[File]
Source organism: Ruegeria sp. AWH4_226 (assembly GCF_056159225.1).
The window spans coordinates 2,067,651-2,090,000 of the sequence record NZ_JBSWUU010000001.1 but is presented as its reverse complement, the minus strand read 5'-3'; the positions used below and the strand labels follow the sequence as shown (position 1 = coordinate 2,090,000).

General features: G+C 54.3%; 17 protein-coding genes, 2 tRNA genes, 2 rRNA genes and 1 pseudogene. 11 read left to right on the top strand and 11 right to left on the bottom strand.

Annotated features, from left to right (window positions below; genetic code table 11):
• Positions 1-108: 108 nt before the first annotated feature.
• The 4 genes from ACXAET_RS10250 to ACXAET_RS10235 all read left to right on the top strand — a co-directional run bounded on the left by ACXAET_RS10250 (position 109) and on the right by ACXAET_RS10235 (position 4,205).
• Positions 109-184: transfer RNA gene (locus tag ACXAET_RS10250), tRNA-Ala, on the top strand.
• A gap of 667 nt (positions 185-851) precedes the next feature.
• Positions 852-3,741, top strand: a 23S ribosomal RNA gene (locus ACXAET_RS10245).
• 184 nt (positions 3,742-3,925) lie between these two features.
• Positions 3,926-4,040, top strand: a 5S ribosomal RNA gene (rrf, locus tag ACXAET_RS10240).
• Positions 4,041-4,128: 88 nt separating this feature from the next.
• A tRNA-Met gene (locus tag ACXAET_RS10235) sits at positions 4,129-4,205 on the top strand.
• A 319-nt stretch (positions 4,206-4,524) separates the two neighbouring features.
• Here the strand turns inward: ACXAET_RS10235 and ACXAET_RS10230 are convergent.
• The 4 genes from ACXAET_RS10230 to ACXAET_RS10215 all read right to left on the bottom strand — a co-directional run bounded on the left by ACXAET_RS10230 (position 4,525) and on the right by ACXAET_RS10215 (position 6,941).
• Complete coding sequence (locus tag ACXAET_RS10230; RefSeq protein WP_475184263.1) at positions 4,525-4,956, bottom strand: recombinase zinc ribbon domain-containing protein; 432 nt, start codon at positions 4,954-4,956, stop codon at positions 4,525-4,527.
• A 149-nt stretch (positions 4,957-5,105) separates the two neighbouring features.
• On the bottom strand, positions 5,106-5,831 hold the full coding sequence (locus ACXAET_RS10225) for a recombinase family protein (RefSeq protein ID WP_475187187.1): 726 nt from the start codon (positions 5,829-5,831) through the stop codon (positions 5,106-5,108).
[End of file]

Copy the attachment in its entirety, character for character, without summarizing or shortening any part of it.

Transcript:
Source organism: Ruegeria sp. AWH4_226 (assembly GCF_056159225.1).
The window spans coordinates 2,067,651-2,090,000 of the sequence record NZ_JBSWUU010000001.1 but is presented as its reverse complement, the minus strand read 5'-3'; the positions used below and the strand labels follow the sequence as shown (position 1 = coordinate 2,090,000).

General features: G+C 54.3%; 17 protein-coding genes, 2 tRNA genes, 2 rRNA genes and 1 pseudogene. 11 read left to right on the top strand and 11 right to left on the bottom strand.

Annotated features, from left to right (window positions below; genetic code table 11):
• Positions 1-108: 108 nt before the first annotated feature.
• The 4 genes from ACXAET_RS10250 to ACXAET_RS10235 all read left to right on the top strand — a co-directional run bounded on the left by ACXAET_RS10250 (position 109) and on the right by ACXAET_RS10235 (position 4,205).
• Positions 109-184: transfer RNA gene (locus tag ACXAET_RS10250), tRNA-Ala, on the top strand.
• A gap of 667 nt (positions 185-851) precedes the next feature.
• Positions 852-3,741, top strand: a 23S ribosomal RNA gene (locus ACXAET_RS10245).
• 184 nt (positions 3,742-3,925) lie between these two features.
• Positions 3,926-4,040, top strand: a 5S ribosomal RNA gene (rrf, locus tag ACXAET_RS10240).
• Positions 4,041-4,128: 88 nt separating this feature from the next.
• A tRNA-Met gene (locus tag ACXAET_RS10235) sits at positions 4,129-4,205 on the top strand.
• A 319-nt stretch (positions 4,206-4,524) separates the two neighbouring features.
• Here the strand turns inward: ACXAET_RS10235 and ACXAET_RS10230 are convergent.
• The 4 genes from ACXAET_RS10230 to ACXAET_RS10215 all read right to left on the bottom strand — a co-directional run bounded on the left by ACXAET_RS10230 (position 4,525) and on the right by ACXAET_RS10215 (position 6,941).
• Complete coding sequence (locus tag ACXAET_RS10230; RefSeq protein WP_475184263.1) at positions 4,525-4,956, bottom strand: recombinase zinc ribbon domain-containing protein; 432 nt, start codon at positions 4,954-4,956, stop codon at positions 4,525-4,527.
• A 149-nt stretch (positions 4,957-5,105) separates the two neighbouring features.
• On the bottom strand, positions 5,106-5,831 hold the full coding sequence (locus ACXAET_RS10225) for a recombinase family protein (RefSeq protein ID WP_475187187.1): 726 nt from the start codon (positions 5,829-5,831) through the stop codon (positions 5,106-5,108).